This piece was originally published on BiEPAG blog
The Kosovo 2021 country report was not a big surprise for the citizens of Kosovo. However, this does not seem to be the case with the current political elite which seemingly expected a more positive outcome following the change of the government in March 2021. Evidently, the pace of reforms was rather slow, and no concrete results were expected within the first year of the new government. But this did not prevent debates and clashes between the EU and Kosovo over the findings of the report.
Given the fact that the report covers year 2020 and half of 2021, reading it gives the impression that time has frozen and so did the progress on delivering on reforms. The biggest obstacles to reform were political instability in Kosovo combined with the effects of the COVID-19 pandemic and the following economic devastation. Both elements have had a detrimental effect on the work of the Assembly and the pace of adopting new laws. The challenging circumstances created by political instability, of course, limited the ability of Kosovo to ensure effective continuation of the EU-related reforms. However, on a more positive note, the snap elections held during the first trimester of 2021 following the fall of the Hoti Government, were considered free and democratic. The elections produced a government which is expected to be stable, thus finally breaking the cycle of political instability and polarization.
On the most important area, judicial reform, the report does not mark any substantial and structural improvement. The judicial sector remains slow and inefficient. Once again, political interference in the judicial system has been flagged. This, of course, has a domino effect on the ability to further strengthen the rule of law.
Concerns were raised in relation to the fight against corruption and organized crime which continued to be considered a field showing limited progress. Once again the EU called for strengthening the prosecution. A stronger prosecution one would assume comes because of a thorough vetting process. However, it is exactly the vetting process which highlights the differences between the EU and the Government of Kosovo. The EU called for the vetting process to take place in full accordance with European and international standards. While in principle the EU has supported the vetting process, methods should be seriously considered. The concerns have been raised about the possibility of conducting a full vetting process for each prosecutor and judge (one-off). This method has been criticised, and therefore only suggested to be used as a last resort.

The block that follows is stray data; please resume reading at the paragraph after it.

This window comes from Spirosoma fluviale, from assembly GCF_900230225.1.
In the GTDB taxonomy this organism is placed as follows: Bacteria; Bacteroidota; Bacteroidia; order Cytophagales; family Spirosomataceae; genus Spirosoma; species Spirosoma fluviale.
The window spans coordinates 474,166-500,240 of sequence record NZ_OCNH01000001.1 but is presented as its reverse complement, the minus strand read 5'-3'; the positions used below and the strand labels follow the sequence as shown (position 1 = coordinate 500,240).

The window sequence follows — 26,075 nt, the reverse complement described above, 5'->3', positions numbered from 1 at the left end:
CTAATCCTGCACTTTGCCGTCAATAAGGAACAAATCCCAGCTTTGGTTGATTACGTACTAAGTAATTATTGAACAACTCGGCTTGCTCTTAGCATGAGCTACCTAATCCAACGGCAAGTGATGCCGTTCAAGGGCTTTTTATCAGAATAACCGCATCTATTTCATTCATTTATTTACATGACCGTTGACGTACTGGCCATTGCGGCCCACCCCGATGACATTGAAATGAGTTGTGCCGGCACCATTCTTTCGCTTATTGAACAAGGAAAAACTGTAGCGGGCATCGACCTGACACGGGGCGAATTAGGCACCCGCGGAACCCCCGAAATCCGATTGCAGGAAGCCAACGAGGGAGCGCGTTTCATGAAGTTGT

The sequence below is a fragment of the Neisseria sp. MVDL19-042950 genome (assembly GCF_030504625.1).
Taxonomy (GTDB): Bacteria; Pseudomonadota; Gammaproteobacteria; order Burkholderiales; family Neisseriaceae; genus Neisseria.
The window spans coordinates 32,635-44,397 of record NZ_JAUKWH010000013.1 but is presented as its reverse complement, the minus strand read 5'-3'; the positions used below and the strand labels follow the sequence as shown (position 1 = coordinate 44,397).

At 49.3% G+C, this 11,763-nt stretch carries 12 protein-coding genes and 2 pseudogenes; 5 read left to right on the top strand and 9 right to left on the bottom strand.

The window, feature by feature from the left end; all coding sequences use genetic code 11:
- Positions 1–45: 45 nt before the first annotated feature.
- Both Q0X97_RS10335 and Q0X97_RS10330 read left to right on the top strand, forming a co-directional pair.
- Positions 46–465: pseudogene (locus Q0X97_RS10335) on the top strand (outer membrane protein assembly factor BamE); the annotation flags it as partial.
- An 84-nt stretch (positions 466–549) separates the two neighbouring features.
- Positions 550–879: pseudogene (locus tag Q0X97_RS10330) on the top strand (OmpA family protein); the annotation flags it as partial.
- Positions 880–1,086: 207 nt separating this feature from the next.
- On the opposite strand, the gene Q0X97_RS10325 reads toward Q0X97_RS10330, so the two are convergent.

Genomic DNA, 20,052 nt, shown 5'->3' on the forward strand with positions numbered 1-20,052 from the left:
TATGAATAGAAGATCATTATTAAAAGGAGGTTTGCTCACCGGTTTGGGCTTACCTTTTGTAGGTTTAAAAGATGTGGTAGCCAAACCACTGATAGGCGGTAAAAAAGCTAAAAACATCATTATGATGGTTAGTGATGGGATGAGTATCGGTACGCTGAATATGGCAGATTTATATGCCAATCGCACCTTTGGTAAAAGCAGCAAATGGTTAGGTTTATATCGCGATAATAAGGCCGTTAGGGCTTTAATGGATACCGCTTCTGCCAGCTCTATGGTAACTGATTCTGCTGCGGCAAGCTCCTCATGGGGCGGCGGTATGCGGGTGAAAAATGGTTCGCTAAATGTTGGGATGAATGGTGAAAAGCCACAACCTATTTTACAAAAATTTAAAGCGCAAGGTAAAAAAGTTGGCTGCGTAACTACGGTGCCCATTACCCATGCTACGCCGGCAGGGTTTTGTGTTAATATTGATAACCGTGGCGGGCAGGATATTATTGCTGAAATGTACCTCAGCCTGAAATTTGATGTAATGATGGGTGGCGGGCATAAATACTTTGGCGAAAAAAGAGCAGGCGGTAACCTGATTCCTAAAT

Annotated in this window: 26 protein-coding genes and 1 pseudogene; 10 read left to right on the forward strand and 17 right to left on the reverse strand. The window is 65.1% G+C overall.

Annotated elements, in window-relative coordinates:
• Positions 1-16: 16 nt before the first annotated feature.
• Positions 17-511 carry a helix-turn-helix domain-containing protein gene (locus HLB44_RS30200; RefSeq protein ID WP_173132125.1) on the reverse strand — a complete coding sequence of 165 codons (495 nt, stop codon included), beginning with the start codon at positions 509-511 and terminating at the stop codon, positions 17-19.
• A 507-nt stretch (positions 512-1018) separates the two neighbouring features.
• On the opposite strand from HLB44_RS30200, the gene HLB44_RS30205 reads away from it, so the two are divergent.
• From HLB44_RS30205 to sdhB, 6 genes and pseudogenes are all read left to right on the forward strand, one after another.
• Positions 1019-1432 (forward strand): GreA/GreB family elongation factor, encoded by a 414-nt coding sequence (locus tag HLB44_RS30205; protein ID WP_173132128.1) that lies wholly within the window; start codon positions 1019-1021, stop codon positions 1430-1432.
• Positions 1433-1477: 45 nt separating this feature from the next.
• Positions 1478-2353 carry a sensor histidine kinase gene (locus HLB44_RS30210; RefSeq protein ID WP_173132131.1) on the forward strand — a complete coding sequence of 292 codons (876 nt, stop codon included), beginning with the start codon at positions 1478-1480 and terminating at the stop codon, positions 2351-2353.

Standing behind the positive assessment on visa liberalization, the Commission has – once again – called on the EU Council to grant Kosovo visa liberalization after seemingly failing to reach compromise among member states to take this decision.
This has been highlighted despite concerns raised over the situations with the rule of law and the two remaining benchmarks – the fight against corruption and organized crime.
In addition to the overall progress assessment on the main areas, the good neighbourly relations component was given a large portion of focus. The report mentioned the dialogue between Kosovo and Serbia as a success story – citing meetings both on high political level and on the chief negotiators/expert level. The EU used this platform to urge the Government of Kosovo to implement the agreements reached between Kosovo and Serbia while jointly striving to reach a final comprehensive and legally binding agreement. The final agreement has been hailed as the key to advancing Kosovo and Serbia on their EU integration path. However, this sounds more like the dialogue of the deaf as the EU is gradually losing leverage in the region, thus heavily impacting the way the role of the EU is perceived in the dialogue between Kosovo and Serbia.
In general, the report does flag similar problems to those of the previous year, creating the perception that the clocks have stopped. While the problems remain the same, the report highlighted the worryingly strained relations between the EU and Kosovo. The lack of proper communication and cooperation was noted at the press conference.
The resistance of the Kosovo institutions, especially the President of Kosovo who vocally challenged and questioned the findings during the release of the report garnered more attention than the findings of the report itself. The events around the release of the report raised the following question: Is Kosovo showing increased resistance toward the EU report findings a sign that the leverage of the EU is decreasing? Possibly even to the point of being considered inappropriate interference in assessing the actions and decisions of the political leaders in Kosovo?